In the autumn of 1844, Augustus Washington left Dartmouth College and traveled to Hartford, Connecticut to take charge of one of that city's two schools for black students. At the North African School on 12 Talcott Street, Washington was found to be "a competent good teacher... well educated." Despite a meager salary, he succeeded in paying off his college debts and looked forward to one day resuming his own studies. But by the close of 1846, Washington had returned not to Dartmouth but to the practice of daguerreotypy. (left: Urias Africanus McGill, c. 1854, Courtesy of Library of Congress)

On December 24, 1846, Washington advertised the services of his new daguerrean enterprise in the pages of Connecticut's antislavery newspaper, the Charter Oak. Several months later, Hartford's city directories carried the first listings identifying Washington as a daguerreotypist and documented the relocation of his studio from 9 Waverly Building to the Kellogg Building at 136 Main Street.

Approximately 25 daguerreotype studios operated in Hartford between 1840 and 1855. Competition was keen, and most of these studios were in business only a few months. In contrast, Augustus Washington's "Washington Daguerrean Gallery" operated successfully for more than six years. His "Gallery" was prominently located in the Kellogg Building, "just a few doors north of Centre Church" and a few steps away from the Old State House. The Kelloggs were Hartford's most successful lithographic firm (rivals to Currier & Ives), and the studio that Washington occupied had already been used by other daguerreotypists, including J.D. Willard and Henry Bryant, O.D. Grosvernor, S.M. Ensign, and Lorenzo Fuller.

From the beginning, Washington's marketing strategy was clear: he would offer reasonably priced daguerreotypes - from 50 cents to $10 - and an extensive selection of cases, frames, bracelets, lockets, and rings "all of which he can sell cheaper than any other establishment." Washington's sitters included many members of Hartford's elite, such as Eliphalet A. Bulkeley, the founder of the Aetna Insurance Company, and the poet and author Lydia Sigourney. By advertising in antislavery newspapers such as Ram 's Horn, Washington hoped to attract the patronage of those sympathetic to the abolitionist cause.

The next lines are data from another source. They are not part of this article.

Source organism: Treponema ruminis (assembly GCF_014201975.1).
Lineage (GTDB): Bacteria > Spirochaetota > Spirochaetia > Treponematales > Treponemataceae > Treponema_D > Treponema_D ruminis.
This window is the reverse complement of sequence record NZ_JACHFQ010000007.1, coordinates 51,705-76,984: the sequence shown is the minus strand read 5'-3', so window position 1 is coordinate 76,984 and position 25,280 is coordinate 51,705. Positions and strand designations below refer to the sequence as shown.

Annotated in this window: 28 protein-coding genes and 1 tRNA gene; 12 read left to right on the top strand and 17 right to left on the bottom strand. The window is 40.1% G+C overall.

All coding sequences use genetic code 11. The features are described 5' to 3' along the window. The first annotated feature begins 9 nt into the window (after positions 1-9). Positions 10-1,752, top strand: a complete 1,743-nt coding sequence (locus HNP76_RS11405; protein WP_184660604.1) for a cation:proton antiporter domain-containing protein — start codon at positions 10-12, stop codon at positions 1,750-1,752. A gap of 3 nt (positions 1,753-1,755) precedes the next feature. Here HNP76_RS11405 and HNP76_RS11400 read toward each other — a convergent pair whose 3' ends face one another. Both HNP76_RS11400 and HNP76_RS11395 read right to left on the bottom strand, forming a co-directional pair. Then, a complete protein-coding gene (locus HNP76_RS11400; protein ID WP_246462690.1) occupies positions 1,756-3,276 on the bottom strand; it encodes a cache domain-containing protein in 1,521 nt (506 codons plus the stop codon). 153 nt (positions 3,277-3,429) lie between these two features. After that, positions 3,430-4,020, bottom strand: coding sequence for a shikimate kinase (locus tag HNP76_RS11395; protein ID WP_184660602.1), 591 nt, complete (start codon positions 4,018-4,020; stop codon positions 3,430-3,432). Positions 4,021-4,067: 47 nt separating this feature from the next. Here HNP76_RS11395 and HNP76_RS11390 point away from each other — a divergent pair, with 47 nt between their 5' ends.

Testimony to the popularity of Washington's gallery and the scope of his clientele can be found in the words of a contemporary, who observed, "Augustus Washington, an artist of fine taste and perception is numbered among the most successful Daguerreotypists in Hartford, Connecticut. His establishment is said to be visited daily by large numbers of the citizens of all classes." Unlike many daguerreotypists, whose work is largely anonymous, Washington assured his lasting reputation by stamping the mounts and cases of his portraits with his name and Hartford address.

Despite his own apparent success, Washington remained acutely aware of the formidable obstacles that kept so many of his African American contemporaries from improving their lives and their economic circumstances. While the abolition of slavery remained an imperative, Washington's own experience as a free person of color persuaded him that emancipation alone would not remove the long-standing barriers to opportunity that American society imposed upon its black citizens.

Read more about the Connecticut Historical Society in Resource Library Magazine

For further biographical information please see America's Distinguished Artists, a national registry of historic artists.

rev. 12/27/10